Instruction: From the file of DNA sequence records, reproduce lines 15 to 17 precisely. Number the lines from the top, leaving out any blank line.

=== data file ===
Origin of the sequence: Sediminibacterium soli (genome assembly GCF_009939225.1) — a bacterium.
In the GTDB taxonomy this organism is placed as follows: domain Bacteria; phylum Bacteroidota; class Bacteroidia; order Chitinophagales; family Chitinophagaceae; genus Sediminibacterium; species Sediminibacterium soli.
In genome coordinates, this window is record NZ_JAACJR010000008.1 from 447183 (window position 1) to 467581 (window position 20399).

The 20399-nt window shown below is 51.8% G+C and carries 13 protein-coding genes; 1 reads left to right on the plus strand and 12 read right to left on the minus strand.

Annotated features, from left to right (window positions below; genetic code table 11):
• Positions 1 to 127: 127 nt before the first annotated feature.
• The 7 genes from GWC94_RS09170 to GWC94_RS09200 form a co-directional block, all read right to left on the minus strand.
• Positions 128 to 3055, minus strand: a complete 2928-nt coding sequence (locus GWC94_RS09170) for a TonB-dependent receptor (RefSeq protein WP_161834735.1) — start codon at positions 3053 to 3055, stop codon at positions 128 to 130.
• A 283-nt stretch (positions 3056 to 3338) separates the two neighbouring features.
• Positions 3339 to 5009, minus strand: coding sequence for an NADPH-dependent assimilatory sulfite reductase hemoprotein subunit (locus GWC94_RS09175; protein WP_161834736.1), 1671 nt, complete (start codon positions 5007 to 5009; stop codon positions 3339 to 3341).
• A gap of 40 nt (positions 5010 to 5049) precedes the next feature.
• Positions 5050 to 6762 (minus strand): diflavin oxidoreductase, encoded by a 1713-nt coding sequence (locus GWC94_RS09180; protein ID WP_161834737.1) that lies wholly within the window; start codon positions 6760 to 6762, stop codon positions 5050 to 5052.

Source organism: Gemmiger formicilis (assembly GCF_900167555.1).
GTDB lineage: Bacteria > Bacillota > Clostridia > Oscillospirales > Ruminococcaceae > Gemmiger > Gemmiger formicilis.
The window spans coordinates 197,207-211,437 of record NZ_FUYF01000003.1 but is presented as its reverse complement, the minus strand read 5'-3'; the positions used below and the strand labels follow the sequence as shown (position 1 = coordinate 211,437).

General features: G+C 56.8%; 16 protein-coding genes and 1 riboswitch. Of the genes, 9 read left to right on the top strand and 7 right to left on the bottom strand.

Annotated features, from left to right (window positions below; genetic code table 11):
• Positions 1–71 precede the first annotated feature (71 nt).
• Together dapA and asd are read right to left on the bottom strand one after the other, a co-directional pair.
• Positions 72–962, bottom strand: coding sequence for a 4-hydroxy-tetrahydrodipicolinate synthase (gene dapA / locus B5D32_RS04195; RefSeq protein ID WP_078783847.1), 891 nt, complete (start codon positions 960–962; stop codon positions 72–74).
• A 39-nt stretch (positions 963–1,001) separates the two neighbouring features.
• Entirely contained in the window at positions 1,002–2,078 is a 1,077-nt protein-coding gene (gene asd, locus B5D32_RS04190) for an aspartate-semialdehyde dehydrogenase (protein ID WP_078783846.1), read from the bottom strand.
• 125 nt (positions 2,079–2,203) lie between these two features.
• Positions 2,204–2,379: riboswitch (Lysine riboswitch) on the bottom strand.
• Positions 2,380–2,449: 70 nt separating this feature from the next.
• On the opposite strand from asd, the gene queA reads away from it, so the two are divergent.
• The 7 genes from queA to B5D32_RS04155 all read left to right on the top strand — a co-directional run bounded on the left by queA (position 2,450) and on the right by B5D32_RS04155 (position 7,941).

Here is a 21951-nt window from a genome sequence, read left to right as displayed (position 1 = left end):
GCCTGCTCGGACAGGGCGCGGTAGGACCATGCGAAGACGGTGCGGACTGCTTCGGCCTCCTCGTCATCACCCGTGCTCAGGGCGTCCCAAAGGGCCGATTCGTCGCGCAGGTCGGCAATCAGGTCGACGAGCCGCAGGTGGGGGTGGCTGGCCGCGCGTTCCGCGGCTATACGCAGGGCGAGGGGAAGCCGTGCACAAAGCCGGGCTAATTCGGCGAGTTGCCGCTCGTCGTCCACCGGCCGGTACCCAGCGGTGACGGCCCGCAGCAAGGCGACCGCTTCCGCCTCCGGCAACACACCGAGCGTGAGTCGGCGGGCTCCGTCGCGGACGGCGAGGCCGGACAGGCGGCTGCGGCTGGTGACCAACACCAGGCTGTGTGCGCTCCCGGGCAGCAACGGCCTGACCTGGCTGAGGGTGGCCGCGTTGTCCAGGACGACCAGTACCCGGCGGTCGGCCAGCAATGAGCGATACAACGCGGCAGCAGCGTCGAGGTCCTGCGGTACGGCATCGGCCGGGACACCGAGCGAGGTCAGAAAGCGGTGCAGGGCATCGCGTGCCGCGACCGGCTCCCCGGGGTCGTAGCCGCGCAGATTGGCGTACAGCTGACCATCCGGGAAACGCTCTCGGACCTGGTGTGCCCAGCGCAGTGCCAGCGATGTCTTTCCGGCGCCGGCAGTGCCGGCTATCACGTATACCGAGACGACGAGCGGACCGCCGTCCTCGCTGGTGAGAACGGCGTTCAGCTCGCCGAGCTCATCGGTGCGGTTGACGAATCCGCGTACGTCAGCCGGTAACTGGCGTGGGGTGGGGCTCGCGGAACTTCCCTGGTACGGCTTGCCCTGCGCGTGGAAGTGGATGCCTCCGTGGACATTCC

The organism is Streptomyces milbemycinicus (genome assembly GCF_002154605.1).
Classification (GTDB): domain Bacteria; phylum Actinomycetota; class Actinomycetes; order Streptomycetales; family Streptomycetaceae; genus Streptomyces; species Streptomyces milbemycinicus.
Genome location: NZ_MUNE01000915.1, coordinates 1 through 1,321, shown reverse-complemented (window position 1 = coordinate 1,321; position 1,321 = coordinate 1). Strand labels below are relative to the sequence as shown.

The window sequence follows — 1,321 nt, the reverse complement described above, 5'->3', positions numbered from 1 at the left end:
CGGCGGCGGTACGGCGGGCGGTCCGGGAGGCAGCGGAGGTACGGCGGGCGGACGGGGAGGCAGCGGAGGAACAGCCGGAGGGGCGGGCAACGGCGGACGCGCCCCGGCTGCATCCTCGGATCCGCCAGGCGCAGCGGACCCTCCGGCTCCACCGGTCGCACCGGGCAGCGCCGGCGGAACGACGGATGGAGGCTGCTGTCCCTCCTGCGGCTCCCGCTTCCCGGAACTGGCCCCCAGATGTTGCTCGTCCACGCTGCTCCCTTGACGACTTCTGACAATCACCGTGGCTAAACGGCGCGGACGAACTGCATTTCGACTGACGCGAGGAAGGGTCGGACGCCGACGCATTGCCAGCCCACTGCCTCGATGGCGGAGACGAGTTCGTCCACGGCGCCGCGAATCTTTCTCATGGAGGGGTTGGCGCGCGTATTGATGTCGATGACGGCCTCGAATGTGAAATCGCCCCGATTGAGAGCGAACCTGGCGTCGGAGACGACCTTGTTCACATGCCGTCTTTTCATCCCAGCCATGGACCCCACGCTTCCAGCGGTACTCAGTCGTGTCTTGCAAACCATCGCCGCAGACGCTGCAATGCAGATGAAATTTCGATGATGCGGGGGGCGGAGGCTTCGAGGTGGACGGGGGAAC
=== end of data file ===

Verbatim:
The window spans coordinates 197,207-211,437 of record NZ_FUYF01000003.1 but is presented as its reverse complement, the minus strand read 5'-3'; the positions used below and the strand labels follow the sequence as shown (position 1 = coordinate 211,437).

General features: G+C 56.8%; 16 protein-coding genes and 1 riboswitch. Of the genes, 9 read left to right on the top strand and 7 right to left on the bottom strand.

Annotated features, from left to right (window positions below; genetic code table 11):